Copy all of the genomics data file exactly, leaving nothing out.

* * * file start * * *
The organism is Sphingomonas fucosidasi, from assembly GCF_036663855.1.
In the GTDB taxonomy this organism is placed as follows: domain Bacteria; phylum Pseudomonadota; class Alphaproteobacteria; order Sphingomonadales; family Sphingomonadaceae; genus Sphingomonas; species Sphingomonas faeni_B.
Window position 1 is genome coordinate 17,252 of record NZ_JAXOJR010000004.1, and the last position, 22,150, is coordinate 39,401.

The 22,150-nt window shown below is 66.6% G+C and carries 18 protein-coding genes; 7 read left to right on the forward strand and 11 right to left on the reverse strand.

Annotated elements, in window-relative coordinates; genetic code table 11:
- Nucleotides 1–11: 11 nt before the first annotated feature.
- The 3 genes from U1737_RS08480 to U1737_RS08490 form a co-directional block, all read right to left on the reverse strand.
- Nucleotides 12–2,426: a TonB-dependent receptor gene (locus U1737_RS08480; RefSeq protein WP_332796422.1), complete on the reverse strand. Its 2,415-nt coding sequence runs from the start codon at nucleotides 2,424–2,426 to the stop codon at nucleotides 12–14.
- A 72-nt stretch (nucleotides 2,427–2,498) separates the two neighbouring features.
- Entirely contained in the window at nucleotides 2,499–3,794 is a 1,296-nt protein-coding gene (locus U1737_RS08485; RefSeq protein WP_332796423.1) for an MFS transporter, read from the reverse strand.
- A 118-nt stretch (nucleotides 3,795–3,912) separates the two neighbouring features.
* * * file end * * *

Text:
The organism is Sphingomonas fucosidasi, from assembly GCF_036663855.1.
In the GTDB taxonomy this organism is placed as follows: domain Bacteria; phylum Pseudomonadota; class Alphaproteobacteria; order Sphingomonadales; family Sphingomonadaceae; genus Sphingomonas; species Sphingomonas faeni_B.
Window position 1 is genome coordinate 17,252 of record NZ_JAXOJR010000004.1, and the last position, 22,150, is coordinate 39,401.

The 22,150-nt window shown below is 66.6% G+C and carries 18 protein-coding genes; 7 read left to right on the forward strand and 11 right to left on the reverse strand.

Annotated elements, in window-relative coordinates; genetic code table 11:
- Nucleotides 1–11: 11 nt before the first annotated feature.
- The 3 genes from U1737_RS08480 to U1737_RS08490 form a co-directional block, all read right to left on the reverse strand.
- Nucleotides 12–2,426: a TonB-dependent receptor gene (locus U1737_RS08480; RefSeq protein WP_332796422.1), complete on the reverse strand. Its 2,415-nt coding sequence runs from the start codon at nucleotides 2,424–2,426 to the stop codon at nucleotides 12–14.
- A 72-nt stretch (nucleotides 2,427–2,498) separates the two neighbouring features.
- Entirely contained in the window at nucleotides 2,499–3,794 is a 1,296-nt protein-coding gene (locus U1737_RS08485; RefSeq protein WP_332796423.1) for an MFS transporter, read from the reverse strand.
- A 118-nt stretch (nucleotides 3,795–3,912) separates the two neighbouring features.